I remember it like it was yesterday.
It will be 30 years this month that I experienced rejection for the first time in my life. I was beginning my grade nine school year. After a summer being away from home, I was nervous to come back to school for some reason. I tried to comfort myself by saying, “Wendy, don’t be silly, you have been best friends with these girls for four years, everything is going to be fine. You are in the popular group. Everything will be great.”
But my soul must have known something my brain was trying to deny. Four weeks into the school year, a week after my 15th birthday, my “best friends” told me they didn’t want me to be in their group anymore. For whatever reason, they had decided I was not good enough to hang out with them.
It was the first time my heart was broken.
I can still taste the rejection.
I felt like someone had punched me in the stomach and the pain would not go away.
I was so ashamed I told no one—not even my parents. Obviously, there was something incredibly wrong with “me” to be outcast like that.
I had no words.
The school year went on, and I hid in the bathroom at breaks, only coming out when I absolutely needed to. When I came out, I would put a smile on my face and act like everything was okay. But everything was far from okay. The life-giving connection of friends that we all crave and need was broken. My heart felt sick.
Fast forward 20 years to when I gave birth to my beautiful baby girl. Her bright blue eyes lit up my soul. How happy I was to be her mama. Everyone loved her when she was a baby. Everyone embraced her. But when she was around one year and a half and it was noticeable she was “different,” I noticed the world started to change again.
There weren’t as many smiles when they saw her. They were nervous with awkward looks and sometimes asked insensitive questions. Just like when I was in high school, I went from feeling the confidence of being in the popular group to becoming an outcast once again.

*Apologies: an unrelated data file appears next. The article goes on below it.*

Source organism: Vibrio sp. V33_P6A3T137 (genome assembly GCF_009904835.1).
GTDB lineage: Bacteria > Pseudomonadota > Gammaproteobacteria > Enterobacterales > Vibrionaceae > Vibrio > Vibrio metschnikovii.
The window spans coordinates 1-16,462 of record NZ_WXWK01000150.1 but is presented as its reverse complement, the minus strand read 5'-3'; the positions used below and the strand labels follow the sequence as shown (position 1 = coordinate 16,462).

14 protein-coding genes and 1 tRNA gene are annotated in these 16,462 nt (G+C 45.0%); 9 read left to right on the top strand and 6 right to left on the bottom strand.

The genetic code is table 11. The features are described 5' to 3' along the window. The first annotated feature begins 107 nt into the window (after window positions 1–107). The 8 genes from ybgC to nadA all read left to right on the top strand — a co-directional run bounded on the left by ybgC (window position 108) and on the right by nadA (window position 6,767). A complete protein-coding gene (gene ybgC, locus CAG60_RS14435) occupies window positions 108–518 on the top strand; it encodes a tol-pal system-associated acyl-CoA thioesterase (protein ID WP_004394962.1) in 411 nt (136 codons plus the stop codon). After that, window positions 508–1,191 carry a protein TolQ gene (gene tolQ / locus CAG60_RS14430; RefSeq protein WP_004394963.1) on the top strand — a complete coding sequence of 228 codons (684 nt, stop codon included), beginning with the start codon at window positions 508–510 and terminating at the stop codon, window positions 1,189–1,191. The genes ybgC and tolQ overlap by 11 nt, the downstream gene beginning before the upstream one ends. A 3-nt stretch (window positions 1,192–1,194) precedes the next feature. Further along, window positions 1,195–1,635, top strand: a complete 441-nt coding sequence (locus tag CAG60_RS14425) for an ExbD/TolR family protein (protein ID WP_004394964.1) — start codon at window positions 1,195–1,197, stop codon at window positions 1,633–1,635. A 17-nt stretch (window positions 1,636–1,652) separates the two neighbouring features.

We would try to go to playgroups…it never worked.
I would try to enroll her in classes…she wasn’t accepted.
I would take her to a restaurant in an attempt to be normal…we were given evil looks when she would help herself to someone’s french fries off their plate because in her world everything is everyone’s.
I pushed through the rejection for a long time. But then I couldn’t take it anymore. I started retreating, just like I did from the hallways of high school into the bathroom at recess and lunch. I stayed away from any situation where I might feel the pangs of rejection.
It was just too much.
Loneliness seemed to be a better fit than the pain of being rejected once again.
Only this time it wasn’t just me. It was me and my daughter.
It’s been several years of living life in this way, staying away from anything that might cause me pain. But there is a cost to living that way. The cost is connection. I don’t want to live that way anymore. We all need our folks. We are wired for love, hope, and community.
Dr. Caroline Leaf, who is an enlightened neuroscience, says that “our brains are wired for love. It works as a perfect orchestra in an atmosphere of love and connection.” There are so many autism parents living as though they have been “mean girled” by this world.
Because we have been. We live with shame every day as we see the world reject our child and indirectly…reject us.
And it needs to stop.
The shame needs to stop. There is so much shame that can come with being a parent of a child with autism. Shame that we did something wrong to “cause” this.
Was it the epidural?
Did I not eat enough prenatal vitamins.
Was it because they watched too much TV?
Was it the vaccines?
Not enough omega 3s?
Or the shame from the world we receive on a daily basis when we attempt to go out into the world?
“We can’t accommodate your child.”
“Why can’t they talk?”
“What’s ‘wrong’ with them?”
We need to stop hiding in the bathroom. We need to fight for connection because it’s life-giving to our children and to us, and loneliness has many detrimental effects. Dr. Douglas Nemechek reported that “loneliness has the same impact on mortality as smoking 15 cigarettes a day, making it even more dangerous than obesity.”
We need to fight to find our folks. It’s hard. Trust me, I know. But we are wired for connection, and we and our children deserve connection. I’m so tired of living in shame and loneliness. We must create the way for ourselves and our families, and the many families that are living the same life as us. Can we rise today? Let go of our shame? Embrace the path we are on with joy and gratitude? I think if we rise together, we can.
It’s time to stop being “mean girled” by this world that doesn’t think children with autism are worthy of being a vital part of it. They are worthy! We are worthy! We all deserve to be accepted.
Your child is beautiful and so is mine.
Let’s all take a deep breath and let the shame fall off our shoulders.
We’re in this together.